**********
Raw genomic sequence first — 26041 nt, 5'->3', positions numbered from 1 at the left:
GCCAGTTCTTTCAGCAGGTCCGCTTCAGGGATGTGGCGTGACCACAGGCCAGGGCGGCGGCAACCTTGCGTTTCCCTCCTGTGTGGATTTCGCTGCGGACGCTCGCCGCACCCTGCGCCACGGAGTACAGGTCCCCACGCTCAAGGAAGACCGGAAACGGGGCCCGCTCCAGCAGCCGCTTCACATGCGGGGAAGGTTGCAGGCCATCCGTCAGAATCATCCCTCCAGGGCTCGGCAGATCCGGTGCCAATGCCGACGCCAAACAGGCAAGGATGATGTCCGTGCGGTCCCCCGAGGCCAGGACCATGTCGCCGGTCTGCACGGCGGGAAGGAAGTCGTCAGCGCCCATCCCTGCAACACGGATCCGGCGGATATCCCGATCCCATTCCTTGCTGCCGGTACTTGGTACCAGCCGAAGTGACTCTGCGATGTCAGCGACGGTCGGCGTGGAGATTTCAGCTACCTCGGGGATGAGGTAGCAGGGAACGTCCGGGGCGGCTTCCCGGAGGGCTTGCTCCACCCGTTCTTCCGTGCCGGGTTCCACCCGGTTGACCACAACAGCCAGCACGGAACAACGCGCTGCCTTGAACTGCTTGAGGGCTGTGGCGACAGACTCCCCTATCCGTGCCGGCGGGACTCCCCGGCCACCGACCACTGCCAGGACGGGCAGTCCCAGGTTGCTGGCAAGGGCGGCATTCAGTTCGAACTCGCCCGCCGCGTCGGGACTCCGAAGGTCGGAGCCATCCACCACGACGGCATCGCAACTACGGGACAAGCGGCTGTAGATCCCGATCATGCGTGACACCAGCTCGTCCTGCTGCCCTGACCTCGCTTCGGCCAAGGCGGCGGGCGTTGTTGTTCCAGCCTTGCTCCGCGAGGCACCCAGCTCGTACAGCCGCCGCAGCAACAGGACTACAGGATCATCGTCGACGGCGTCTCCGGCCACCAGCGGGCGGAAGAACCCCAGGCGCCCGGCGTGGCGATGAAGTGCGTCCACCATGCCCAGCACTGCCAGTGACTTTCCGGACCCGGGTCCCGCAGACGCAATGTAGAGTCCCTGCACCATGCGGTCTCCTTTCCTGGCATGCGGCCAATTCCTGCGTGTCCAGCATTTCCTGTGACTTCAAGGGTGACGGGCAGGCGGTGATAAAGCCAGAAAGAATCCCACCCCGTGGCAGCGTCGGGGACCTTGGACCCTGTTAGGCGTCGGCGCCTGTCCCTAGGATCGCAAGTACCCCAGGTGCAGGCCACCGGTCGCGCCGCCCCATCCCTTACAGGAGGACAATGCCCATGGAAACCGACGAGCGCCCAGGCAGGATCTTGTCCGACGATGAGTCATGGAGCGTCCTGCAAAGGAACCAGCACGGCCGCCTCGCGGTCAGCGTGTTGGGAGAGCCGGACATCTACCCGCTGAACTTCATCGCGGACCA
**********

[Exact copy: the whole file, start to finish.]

Raw genomic sequence first — 26041 nt, 5'->3', positions numbered from 1 at the left:
GCCAGTTCTTTCAGCAGGTCCGCTTCAGGGATGTGGCGTGACCACAGGCCAGGGCGGCGGCAACCTTGCGTTTCCCTCCTGTGTGGATTTCGCTGCGGACGCTCGCCGCACCCTGCGCCACGGAGTACAGGTCCCCACGCTCAAGGAAGACCGGAAACGGGGCCCGCTCCAGCAGCCGCTTCACATGCGGGGAAGGTTGCAGGCCATCCGTCAGAATCATCCCTCCAGGGCTCGGCAGATCCGGTGCCAATGCCGACGCCAAACAGGCAAGGATGATGTCCGTGCGGTCCCCCGAGGCCAGGACCATGTCGCCGGTCTGCACGGCGGGAAGGAAGTCGTCAGCGCCCATCCCTGCAACACGGATCCGGCGGATATCCCGATCCCATTCCTTGCTGCCGGTACTTGGTACCAGCCGAAGTGACTCTGCGATGTCAGCGACGGTCGGCGTGGAGATTTCAGCTACCTCGGGGATGAGGTAGCAGGGAACGTCCGGGGCGGCTTCCCGGAGGGCTTGCTCCACCCGTTCTTCCGTGCCGGGTTCCACCCGGTTGACCACAACAGCCAGCACGGAACAACGCGCTGCCTTGAACTGCTTGAGGGCTGTGGCGACAGACTCCCCTATCCGTGCCGGCGGGACTCCCCGGCCACCGACCACTGCCAGGACGGGCAGTCCCAGGTTGCTGGCAAGGGCGGCATTCAGTTCGAACTCGCCCGCCGCGTCGGGACTCCGAAGGTCGGAGCCATCCACCACGACGGCATCGCAACTACGGGACAAGCGGCTGTAGATCCCGATCATGCGTGACACCAGCTCGTCCTGCTGCCCTGACCTCGCTTCGGCCAAGGCGGCGGGCGTTGTTGTTCCAGCCTTGCTCCGCGAGGCACCCAGCTCGTACAGCCGCCGCAGCAACAGGACTACAGGATCATCGTCGACGGCGTCTCCGGCCACCAGCGGGCGGAAGAACCCCAGGCGCCCGGCGTGGCGATGAAGTGCGTCCACCATGCCCAGCACTGCCAGTGACTTTCCGGACCCGGGTCCCGCAGACGCAATGTAGAGTCCCTGCACCATGCGGTCTCCTTTCCTGGCATGCGGCCAATTCCTGCGTGTCCAGCATTTCCTGTGACTTCAAGGGTGACGGGCAGGCGGTGATAAAGCCAGAAAGAATCCCACCCCGTGGCAGCGTCGGGGACCTTGGACCCTGTTAGGCGTCGGCGCCTGTCCCTAGGATCGCAAGTACCCCAGGTGCAGGCCACCGGTCGCGCCGCCCCATCCCTTACAGGAGGACAATGCCCATGGAAACCGACGAGCGCCCAGGCAGGATCTTGTCCGACGATGAGTCATGGAGCGTCCTGCAAAGGAACCAGCACGGCCGCCTCGCGGTCAGCGTGTTGGGAGAGCCGGACATCTACCCGCTGAACTTCATCGCGGACCA